Shortly after the GRAMMY Awards aired on Monday, Natalie Cole's family expressed "outrage and utter disappointment at the disrespectful tribute, or lack thereof, to a legendary artist." Cole died at 65 in December; she won nine GRAMMYs, scored 21 nominations and was the first black performer to win Best New Artist. Unlike David Bowie, Motörhead's Lemmy Kilmister, B.B. King and The Eagles' Glenn Frey, Cole did not get her own tribute performance.
Now the GRAMMYs have responded. Producer Ken Ehrlich had the following to say about Cole's appearance in the In Memoriam segment:
“For the record, there was an email exchange, and I told Timolin [one of Cole's two sisters] what we were doing, and she seemed to be very happy with it. And what I told her is that we had talked about having an artist do something for Natalie; at one point I was playing around with ‘Miss You Like Crazy,’ because I love that song. But when I looked again at the GRAMMY show we did where she won for ‘Unforgettable,’ and I saw the last 45 seconds of that number, where her father (Nat King Cole, on the big screen) throws her a kiss, she throws him a kiss, and then she turns to the audience and throws everybody a kiss—that just was so touching and so emotional to me that that felt like it had to be the end of the whole 'In Memoriam' segment. I hadn’t looked at that clip in several years, but when I saw it again, I knew it was right.”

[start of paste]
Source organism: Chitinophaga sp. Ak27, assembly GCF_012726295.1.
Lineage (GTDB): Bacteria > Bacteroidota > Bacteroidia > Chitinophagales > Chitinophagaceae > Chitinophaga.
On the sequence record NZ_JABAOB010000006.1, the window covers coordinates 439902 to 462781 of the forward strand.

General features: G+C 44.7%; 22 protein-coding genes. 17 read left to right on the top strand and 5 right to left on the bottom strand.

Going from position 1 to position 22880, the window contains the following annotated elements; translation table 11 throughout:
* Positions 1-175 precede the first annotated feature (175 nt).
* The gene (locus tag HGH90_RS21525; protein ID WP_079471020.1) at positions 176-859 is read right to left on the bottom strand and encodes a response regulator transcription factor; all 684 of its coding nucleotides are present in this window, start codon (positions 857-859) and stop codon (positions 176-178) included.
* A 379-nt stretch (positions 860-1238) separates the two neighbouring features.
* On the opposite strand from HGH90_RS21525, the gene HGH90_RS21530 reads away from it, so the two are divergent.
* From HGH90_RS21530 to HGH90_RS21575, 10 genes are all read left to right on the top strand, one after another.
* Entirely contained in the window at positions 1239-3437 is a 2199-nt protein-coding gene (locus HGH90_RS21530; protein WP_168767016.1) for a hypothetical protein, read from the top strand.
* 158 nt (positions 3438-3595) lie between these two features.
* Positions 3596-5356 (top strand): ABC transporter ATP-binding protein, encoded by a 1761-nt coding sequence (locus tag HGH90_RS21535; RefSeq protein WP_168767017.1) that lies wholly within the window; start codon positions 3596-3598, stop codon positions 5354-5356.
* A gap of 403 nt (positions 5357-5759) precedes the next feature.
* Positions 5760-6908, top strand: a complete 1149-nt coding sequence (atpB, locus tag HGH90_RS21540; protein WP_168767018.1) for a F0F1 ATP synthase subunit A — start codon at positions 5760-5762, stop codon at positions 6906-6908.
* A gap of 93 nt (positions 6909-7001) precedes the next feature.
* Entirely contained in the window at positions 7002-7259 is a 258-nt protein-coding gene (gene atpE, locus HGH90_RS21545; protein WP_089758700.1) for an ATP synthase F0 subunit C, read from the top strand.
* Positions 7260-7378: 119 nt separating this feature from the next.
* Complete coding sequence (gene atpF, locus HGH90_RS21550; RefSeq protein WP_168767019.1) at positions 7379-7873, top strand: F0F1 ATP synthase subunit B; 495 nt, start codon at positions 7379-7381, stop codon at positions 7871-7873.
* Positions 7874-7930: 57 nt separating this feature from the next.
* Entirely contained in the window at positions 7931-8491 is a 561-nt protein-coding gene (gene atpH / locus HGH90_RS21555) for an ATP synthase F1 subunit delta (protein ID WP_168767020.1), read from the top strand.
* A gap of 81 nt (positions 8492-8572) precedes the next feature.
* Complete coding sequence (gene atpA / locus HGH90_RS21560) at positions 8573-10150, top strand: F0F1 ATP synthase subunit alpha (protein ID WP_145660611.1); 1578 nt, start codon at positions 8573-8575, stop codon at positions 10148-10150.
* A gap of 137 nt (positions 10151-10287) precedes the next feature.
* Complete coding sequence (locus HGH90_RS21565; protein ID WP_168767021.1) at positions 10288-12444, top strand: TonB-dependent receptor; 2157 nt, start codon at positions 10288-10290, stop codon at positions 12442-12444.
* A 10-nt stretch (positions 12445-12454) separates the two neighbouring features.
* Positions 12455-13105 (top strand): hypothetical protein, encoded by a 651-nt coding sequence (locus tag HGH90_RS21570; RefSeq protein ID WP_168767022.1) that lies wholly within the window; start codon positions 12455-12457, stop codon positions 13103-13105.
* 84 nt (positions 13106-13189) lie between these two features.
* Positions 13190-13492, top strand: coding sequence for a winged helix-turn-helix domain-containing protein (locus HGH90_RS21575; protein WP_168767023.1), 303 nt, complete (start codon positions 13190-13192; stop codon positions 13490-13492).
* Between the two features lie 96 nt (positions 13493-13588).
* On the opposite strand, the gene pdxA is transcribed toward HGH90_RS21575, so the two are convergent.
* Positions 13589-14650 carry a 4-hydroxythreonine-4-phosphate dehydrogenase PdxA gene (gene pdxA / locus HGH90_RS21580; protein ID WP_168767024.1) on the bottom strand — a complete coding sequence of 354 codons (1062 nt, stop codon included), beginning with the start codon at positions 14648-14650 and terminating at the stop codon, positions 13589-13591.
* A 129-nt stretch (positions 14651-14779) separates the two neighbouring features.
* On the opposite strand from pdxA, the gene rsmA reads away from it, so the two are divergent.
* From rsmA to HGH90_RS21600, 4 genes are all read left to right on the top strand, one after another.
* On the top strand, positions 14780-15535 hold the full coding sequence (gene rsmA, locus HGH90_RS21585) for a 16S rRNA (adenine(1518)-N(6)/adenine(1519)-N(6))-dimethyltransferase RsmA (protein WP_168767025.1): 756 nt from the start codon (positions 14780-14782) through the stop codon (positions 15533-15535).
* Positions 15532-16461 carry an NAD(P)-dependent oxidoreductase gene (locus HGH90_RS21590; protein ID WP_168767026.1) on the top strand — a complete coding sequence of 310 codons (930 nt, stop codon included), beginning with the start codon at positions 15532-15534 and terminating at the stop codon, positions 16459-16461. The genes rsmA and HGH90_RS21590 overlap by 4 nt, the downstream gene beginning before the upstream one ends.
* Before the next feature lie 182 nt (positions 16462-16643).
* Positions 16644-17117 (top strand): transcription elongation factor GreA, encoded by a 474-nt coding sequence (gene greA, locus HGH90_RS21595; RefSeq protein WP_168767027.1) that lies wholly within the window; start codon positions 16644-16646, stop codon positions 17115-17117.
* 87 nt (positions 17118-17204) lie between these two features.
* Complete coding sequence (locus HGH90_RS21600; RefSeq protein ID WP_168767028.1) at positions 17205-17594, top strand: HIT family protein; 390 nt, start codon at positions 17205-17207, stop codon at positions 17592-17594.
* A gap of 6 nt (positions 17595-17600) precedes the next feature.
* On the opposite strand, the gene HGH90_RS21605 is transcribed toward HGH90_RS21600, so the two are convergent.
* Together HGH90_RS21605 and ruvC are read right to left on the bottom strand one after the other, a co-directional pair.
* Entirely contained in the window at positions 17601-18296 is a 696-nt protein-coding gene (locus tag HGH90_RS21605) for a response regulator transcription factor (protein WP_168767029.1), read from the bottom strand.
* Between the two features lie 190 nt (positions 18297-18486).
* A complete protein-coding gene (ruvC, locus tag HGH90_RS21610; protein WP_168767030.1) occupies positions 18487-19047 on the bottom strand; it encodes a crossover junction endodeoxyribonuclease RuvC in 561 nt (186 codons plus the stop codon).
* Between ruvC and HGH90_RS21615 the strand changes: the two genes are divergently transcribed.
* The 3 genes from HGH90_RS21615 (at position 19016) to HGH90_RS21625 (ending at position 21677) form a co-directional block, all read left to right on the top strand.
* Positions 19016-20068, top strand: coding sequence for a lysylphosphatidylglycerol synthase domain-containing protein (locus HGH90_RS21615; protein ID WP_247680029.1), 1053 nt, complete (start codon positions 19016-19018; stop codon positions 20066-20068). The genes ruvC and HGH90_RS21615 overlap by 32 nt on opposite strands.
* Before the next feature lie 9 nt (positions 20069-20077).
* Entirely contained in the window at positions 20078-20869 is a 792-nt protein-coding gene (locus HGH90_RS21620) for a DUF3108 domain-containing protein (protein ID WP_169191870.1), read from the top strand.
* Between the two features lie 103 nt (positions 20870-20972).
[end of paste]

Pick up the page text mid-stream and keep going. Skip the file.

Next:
Longtime GRAMMYs telecast co-writer David Wild said, “Before she passed, we always would have her on the show to present, and she was one of [Ehrlich's] favorites. In fact, he went to her service.” He added that as far as having a tribute performance, "he’s not gonna do better at Natalie than Natalie."